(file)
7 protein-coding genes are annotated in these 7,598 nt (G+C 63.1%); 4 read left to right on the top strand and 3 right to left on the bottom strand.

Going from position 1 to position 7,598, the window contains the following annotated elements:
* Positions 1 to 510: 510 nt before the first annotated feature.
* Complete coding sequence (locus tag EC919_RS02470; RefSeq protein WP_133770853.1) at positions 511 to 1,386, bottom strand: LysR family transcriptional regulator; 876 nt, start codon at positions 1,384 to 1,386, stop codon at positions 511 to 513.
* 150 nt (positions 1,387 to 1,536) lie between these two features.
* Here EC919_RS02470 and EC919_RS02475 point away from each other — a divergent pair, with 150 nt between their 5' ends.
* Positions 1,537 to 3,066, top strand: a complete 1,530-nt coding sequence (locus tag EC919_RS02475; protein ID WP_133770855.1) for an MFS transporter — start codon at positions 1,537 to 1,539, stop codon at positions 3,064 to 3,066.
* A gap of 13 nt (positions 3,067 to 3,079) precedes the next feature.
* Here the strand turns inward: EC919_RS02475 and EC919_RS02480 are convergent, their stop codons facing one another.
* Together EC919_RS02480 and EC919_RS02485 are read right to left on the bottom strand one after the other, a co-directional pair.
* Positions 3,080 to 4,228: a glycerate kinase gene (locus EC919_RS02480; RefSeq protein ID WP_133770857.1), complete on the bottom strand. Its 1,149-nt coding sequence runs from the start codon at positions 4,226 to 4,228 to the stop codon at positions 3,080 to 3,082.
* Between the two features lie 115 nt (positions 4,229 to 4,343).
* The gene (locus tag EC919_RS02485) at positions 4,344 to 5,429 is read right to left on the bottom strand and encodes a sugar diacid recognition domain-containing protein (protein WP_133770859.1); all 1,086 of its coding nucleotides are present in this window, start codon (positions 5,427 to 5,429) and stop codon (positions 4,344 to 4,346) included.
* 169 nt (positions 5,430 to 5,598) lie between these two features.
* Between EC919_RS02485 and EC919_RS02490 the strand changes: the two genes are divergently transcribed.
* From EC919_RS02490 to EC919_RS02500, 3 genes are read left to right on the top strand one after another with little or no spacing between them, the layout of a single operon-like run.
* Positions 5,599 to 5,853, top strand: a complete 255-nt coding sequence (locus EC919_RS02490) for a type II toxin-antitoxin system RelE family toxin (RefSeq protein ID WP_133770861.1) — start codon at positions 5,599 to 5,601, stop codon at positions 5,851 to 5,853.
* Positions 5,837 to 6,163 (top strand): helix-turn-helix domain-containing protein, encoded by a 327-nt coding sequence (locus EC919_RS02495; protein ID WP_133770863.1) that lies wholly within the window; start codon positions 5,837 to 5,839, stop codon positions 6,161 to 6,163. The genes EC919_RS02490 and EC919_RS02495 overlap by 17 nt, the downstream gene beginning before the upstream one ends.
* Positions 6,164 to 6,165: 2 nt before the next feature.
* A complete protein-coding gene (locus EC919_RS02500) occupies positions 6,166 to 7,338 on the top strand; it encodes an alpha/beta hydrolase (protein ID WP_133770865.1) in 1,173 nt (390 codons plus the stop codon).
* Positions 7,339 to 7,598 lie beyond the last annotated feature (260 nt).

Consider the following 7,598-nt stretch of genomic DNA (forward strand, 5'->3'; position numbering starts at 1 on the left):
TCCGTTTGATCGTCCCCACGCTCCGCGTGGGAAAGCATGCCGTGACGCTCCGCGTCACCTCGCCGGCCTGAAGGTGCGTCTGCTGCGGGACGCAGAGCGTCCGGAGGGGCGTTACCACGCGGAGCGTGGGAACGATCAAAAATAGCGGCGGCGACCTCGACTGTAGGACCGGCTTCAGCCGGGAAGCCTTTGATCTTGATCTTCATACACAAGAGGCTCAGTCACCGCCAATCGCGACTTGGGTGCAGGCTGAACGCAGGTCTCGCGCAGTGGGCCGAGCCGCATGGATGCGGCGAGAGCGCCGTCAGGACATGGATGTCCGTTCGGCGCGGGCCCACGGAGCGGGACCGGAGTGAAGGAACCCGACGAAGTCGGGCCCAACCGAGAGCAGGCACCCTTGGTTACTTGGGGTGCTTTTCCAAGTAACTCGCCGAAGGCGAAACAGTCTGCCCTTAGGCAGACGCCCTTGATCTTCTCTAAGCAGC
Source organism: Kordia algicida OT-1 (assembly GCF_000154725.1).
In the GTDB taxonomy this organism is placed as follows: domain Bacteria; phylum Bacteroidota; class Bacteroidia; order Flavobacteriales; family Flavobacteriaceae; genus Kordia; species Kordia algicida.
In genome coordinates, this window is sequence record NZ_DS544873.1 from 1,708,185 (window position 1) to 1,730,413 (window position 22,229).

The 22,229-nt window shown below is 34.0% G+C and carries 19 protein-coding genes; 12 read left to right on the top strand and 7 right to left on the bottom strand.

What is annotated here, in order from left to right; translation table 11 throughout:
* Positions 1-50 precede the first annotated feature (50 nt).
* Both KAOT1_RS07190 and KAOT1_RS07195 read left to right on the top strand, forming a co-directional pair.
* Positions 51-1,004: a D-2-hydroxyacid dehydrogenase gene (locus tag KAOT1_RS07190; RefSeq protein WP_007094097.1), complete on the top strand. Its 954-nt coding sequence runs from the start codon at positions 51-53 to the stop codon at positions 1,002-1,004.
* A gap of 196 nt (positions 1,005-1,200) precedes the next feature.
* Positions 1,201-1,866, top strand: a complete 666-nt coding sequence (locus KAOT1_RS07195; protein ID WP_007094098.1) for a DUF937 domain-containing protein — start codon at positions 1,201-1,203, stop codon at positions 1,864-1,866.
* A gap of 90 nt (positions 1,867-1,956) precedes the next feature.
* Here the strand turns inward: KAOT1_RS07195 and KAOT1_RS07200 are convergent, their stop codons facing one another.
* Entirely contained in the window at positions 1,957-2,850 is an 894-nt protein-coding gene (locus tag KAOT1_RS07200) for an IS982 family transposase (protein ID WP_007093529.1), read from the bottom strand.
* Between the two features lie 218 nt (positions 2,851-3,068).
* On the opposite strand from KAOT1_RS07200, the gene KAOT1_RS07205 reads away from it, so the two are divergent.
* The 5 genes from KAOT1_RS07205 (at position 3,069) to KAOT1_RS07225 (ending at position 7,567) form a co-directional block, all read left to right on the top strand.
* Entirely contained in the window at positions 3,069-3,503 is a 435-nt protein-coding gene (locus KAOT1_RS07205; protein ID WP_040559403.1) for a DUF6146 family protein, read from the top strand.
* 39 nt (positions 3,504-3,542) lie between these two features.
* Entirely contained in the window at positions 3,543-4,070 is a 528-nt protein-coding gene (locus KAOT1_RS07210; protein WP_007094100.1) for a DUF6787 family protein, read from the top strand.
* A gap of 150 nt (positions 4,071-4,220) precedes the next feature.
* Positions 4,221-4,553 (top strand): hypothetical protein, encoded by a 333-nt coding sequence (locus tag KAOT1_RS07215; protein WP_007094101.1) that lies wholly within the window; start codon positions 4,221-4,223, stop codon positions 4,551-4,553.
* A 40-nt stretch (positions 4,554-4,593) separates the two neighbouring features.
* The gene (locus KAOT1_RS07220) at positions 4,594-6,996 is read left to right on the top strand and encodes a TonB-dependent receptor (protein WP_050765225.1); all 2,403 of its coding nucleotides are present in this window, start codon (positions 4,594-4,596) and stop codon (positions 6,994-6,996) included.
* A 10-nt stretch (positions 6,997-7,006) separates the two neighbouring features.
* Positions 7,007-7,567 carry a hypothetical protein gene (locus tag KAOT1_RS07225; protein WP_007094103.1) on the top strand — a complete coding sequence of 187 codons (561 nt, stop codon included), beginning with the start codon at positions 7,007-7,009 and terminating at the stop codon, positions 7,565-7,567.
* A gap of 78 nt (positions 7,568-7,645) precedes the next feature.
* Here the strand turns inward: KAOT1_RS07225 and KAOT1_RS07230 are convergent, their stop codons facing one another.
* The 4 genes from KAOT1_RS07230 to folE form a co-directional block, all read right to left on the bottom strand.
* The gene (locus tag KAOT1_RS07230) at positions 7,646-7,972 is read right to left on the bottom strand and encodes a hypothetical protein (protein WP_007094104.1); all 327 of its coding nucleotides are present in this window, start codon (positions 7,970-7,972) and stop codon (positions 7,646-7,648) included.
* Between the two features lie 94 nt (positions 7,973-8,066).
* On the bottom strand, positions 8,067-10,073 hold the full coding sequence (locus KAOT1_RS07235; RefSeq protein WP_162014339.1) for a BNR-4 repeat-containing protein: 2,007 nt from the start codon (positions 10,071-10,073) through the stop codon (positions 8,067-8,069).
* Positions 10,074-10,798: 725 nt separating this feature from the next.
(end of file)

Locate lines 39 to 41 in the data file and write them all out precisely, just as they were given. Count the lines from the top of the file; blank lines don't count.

* The 5 genes from KAOT1_RS07205 (at position 3,069) to KAOT1_RS07225 (ending at position 7,567) form a co-directional block, all read left to right on the top strand.
* Entirely contained in the window at positions 3,069-3,503 is a 435-nt protein-coding gene (locus KAOT1_RS07205; protein ID WP_040559403.1) for a DUF6146 family protein, read from the top strand.
* 39 nt (positions 3,504-3,542) lie between these two features.